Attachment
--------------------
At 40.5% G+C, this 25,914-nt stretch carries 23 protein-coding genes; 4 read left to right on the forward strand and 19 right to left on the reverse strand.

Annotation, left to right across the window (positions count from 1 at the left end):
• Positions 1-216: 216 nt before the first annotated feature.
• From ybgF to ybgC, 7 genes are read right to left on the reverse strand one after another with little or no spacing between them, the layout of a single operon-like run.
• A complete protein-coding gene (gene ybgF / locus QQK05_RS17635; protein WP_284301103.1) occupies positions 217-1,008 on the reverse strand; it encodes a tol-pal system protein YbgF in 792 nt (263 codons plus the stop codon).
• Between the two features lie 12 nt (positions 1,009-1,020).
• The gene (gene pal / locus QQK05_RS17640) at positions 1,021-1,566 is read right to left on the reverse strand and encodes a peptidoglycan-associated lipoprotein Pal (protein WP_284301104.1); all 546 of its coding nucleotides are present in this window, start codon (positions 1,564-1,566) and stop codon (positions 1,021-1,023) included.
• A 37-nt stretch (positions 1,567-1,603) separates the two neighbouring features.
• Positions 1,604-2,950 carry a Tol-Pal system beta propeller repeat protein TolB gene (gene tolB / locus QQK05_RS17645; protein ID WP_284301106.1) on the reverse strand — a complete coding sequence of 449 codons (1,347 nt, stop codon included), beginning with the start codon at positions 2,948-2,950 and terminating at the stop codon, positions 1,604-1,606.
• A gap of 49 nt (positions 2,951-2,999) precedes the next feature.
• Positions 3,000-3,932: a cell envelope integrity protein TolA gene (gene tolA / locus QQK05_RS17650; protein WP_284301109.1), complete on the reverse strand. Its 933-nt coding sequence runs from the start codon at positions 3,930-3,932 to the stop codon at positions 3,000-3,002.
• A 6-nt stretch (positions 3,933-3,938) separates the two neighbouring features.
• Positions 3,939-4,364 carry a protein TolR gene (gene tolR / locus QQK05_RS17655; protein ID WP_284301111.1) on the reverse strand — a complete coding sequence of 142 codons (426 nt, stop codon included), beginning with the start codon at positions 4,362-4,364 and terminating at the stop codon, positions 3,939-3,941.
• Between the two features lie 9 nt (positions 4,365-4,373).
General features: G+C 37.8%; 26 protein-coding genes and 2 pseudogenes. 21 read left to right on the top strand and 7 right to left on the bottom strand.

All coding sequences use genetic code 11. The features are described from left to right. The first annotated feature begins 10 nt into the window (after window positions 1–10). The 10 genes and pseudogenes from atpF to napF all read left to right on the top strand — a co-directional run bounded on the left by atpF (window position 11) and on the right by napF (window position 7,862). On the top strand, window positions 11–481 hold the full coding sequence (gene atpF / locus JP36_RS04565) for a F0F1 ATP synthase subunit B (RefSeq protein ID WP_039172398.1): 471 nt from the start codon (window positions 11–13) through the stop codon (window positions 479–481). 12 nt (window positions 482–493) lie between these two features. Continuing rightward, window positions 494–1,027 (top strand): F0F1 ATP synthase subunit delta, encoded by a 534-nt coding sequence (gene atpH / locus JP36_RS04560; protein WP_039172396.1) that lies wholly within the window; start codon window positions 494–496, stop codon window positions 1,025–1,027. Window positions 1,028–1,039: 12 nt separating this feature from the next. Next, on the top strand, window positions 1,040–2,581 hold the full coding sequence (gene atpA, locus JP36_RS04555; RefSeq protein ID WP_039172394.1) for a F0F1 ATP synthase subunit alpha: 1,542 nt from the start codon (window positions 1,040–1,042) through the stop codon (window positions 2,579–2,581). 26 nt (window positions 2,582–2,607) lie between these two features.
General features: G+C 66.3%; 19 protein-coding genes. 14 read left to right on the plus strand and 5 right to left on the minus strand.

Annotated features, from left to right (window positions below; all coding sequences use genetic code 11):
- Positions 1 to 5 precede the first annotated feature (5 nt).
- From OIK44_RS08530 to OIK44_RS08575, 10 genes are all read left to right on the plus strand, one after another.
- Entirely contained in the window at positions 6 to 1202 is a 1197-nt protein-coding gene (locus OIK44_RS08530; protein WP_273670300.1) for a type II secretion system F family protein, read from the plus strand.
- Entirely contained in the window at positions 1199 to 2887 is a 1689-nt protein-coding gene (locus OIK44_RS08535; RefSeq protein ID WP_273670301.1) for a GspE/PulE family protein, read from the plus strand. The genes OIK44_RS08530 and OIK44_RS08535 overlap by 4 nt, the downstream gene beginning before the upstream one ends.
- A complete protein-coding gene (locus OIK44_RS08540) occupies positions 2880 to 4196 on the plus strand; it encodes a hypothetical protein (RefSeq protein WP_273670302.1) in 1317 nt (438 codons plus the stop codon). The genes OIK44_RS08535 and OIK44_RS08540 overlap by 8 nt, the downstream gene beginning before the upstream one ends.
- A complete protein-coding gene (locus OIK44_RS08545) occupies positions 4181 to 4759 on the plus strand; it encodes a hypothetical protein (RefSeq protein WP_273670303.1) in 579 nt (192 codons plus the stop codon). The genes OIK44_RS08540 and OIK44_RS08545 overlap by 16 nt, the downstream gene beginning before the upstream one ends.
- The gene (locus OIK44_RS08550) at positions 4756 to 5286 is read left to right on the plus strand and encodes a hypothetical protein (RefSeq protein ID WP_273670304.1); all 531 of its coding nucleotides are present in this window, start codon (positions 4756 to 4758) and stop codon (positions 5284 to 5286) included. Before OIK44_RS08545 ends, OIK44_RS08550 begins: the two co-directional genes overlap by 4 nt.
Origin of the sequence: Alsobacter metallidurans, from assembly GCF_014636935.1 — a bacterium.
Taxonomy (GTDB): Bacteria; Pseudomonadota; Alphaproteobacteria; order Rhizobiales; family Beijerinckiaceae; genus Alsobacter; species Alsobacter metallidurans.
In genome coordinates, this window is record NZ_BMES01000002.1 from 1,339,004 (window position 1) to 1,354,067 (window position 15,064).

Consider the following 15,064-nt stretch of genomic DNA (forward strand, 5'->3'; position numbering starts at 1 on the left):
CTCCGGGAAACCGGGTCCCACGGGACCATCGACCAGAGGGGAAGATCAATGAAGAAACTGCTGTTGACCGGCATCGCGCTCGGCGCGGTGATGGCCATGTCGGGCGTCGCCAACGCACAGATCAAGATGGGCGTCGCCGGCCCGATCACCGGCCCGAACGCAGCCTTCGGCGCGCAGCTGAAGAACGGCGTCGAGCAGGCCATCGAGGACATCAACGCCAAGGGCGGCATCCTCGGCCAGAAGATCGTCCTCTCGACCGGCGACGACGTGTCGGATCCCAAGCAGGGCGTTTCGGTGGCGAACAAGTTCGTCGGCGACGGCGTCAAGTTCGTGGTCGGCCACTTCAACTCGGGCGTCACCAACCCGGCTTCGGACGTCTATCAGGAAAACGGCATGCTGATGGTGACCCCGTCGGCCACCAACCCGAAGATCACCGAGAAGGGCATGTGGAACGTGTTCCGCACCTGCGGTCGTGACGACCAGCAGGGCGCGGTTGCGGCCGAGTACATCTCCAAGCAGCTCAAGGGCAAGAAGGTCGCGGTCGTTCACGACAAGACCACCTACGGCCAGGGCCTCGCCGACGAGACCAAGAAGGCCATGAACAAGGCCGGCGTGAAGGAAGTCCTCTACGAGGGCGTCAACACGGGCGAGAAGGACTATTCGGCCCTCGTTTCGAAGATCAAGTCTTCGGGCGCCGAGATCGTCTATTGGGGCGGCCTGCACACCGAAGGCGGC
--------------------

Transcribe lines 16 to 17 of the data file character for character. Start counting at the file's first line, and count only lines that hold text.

All coding sequences use genetic code 11. The features are described from left to right. The first annotated feature begins 10 nt into the window (after window positions 1–10). The 10 genes and pseudogenes from atpF to napF all read left to right on the top strand — a co-directional run bounded on the left by atpF (window position 11) and on the right by napF (window position 7,862). On the top strand, window positions 11–481 hold the full coding sequence (gene atpF / locus JP36_RS04565) for a F0F1 ATP synthase subunit B (RefSeq protein ID WP_039172398.1): 471 nt from the start codon (window positions 11–13) through the stop codon (window positions 479–481). 12 nt (window positions 482–493) lie between these two features. Continuing rightward, window positions 494–1,027 (top strand): F0F1 ATP synthase subunit delta, encoded by a 534-nt coding sequence (gene atpH / locus JP36_RS04560; protein WP_039172396.1) that lies wholly within the window; start codon window positions 494–496, stop codon window positions 1,025–1,027. Window positions 1,028–1,039: 12 nt separating this feature from the next. Next, on the top strand, window positions 1,040–2,581 hold the full coding sequence (gene atpA, locus JP36_RS04555; RefSeq protein ID WP_039172394.1) for a F0F1 ATP synthase subunit alpha: 1,542 nt from the start codon (window positions 1,040–1,042) through the stop codon (window positions 2,579–2,581). 26 nt (window positions 2,582–2,607) lie between these two features.
General features: G+C 66.3%; 19 protein-coding genes. 14 read left to right on the plus strand and 5 right to left on the minus strand.